PRIPs. Past performance information or performance scenarios are neutral and objective, but
they may create certain expectations which could be misleading for clients; projections of
possible outcomes may be considered as speculative. Finally, the notion of guarantees (as this
exists for instance in the insurance sector under Solvency II) does not exist in the asset
management world. Therefore, the CEA believes that the notion of guarantee should be
exclusively used if the guarantee techniques meet appropriate capital requirements.
AILO suggested that investors should be informed about the costs of the product and that
monetary values would be preferred by consumers but other methods such as "total expense
ratios" or "reductions in yield" might need to be used. They also saw requirements which are
too prescriptive as a potential problem. They also argued that gold plating would be a problem
if requirements were not harmonised to the largest possible extent.
ESBG highlighted the importance of consumer testing. They also noted the importance of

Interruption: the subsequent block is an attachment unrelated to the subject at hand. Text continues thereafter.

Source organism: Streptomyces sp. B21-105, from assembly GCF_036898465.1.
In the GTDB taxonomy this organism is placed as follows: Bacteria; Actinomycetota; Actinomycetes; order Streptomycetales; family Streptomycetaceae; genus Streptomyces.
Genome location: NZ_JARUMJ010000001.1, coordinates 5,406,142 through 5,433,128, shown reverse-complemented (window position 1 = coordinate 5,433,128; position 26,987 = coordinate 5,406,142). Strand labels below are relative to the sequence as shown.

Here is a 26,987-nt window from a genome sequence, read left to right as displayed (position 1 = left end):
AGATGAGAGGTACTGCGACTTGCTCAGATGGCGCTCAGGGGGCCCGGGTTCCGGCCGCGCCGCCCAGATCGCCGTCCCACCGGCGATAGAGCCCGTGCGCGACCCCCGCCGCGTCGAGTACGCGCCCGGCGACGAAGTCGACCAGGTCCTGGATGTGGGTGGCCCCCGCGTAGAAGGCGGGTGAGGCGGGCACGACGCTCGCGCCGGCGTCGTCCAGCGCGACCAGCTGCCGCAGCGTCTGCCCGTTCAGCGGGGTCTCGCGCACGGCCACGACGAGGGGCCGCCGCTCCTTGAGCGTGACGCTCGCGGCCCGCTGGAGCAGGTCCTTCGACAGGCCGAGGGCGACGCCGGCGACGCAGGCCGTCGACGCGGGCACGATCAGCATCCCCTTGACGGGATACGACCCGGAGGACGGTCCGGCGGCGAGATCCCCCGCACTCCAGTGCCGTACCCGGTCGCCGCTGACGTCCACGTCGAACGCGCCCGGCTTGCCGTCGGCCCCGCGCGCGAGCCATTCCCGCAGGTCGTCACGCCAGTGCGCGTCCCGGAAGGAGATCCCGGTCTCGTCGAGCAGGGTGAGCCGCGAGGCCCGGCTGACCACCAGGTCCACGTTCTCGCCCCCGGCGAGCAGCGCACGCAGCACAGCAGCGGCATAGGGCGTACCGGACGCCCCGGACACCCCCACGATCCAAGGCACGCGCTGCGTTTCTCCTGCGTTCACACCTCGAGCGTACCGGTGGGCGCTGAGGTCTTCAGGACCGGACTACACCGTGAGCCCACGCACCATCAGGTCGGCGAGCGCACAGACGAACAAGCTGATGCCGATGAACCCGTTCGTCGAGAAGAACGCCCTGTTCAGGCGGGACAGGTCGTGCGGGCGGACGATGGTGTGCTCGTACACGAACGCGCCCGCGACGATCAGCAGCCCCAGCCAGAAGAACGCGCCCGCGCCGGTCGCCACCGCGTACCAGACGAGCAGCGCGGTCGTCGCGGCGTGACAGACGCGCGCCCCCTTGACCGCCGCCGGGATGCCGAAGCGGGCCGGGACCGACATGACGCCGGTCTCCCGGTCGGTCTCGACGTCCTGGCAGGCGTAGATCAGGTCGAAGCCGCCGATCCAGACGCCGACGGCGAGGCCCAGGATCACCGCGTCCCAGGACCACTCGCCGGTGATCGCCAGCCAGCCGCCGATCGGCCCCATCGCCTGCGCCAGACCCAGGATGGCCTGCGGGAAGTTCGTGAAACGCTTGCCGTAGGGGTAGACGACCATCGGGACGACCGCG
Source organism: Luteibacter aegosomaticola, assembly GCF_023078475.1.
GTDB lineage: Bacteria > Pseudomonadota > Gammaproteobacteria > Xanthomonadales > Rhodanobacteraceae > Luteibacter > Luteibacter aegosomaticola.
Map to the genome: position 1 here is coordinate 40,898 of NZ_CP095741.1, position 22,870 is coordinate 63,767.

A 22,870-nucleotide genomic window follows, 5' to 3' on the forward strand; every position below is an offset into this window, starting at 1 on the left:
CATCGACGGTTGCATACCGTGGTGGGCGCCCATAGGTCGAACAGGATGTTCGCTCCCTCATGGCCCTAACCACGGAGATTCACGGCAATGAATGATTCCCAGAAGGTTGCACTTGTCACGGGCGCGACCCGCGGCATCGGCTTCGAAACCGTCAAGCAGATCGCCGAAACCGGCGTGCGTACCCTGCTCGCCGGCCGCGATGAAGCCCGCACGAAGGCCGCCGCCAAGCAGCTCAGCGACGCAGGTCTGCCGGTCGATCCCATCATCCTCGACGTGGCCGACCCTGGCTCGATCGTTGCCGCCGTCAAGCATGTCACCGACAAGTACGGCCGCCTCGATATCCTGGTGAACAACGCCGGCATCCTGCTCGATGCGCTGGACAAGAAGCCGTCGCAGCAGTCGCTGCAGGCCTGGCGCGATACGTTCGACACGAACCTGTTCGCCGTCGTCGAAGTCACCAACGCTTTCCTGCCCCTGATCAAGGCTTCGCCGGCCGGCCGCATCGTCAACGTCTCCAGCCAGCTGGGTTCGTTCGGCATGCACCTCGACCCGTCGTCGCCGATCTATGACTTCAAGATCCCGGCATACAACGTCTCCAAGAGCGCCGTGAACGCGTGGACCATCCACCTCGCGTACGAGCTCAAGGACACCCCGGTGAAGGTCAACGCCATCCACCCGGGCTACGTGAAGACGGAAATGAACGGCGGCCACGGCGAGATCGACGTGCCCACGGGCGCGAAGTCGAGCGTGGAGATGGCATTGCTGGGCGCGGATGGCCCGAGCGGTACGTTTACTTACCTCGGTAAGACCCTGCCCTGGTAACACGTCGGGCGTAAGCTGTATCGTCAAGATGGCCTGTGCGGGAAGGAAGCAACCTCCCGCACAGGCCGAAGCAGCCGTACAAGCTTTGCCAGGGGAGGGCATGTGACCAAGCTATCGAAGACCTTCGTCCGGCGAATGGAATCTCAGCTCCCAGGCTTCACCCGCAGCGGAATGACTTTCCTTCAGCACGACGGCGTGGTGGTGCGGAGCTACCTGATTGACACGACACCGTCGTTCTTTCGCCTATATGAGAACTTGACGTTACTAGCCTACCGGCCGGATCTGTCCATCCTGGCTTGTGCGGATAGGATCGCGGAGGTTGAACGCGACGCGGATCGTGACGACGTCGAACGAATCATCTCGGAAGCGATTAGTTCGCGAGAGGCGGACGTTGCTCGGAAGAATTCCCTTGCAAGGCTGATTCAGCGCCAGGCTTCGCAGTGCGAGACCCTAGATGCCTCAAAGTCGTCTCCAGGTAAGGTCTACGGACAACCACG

being careful not to mislead investors by oversimplifying information. Developing a synthetic
risk indicator for all PRIPs will be considerably more difficult than for UCITS. In this context
the disclosure being a short document, cannot replace the advice or complete information
such as can be found in the prospectus where there is one.
ICMA highlighted the difficulties of transferring the KID as developed in the context of
UCITS to other PRIPs. It would be important therefore to avoid being too prescriptive.
FAIDER congratulated CESR for the tremendous work done on the KID and agreed with the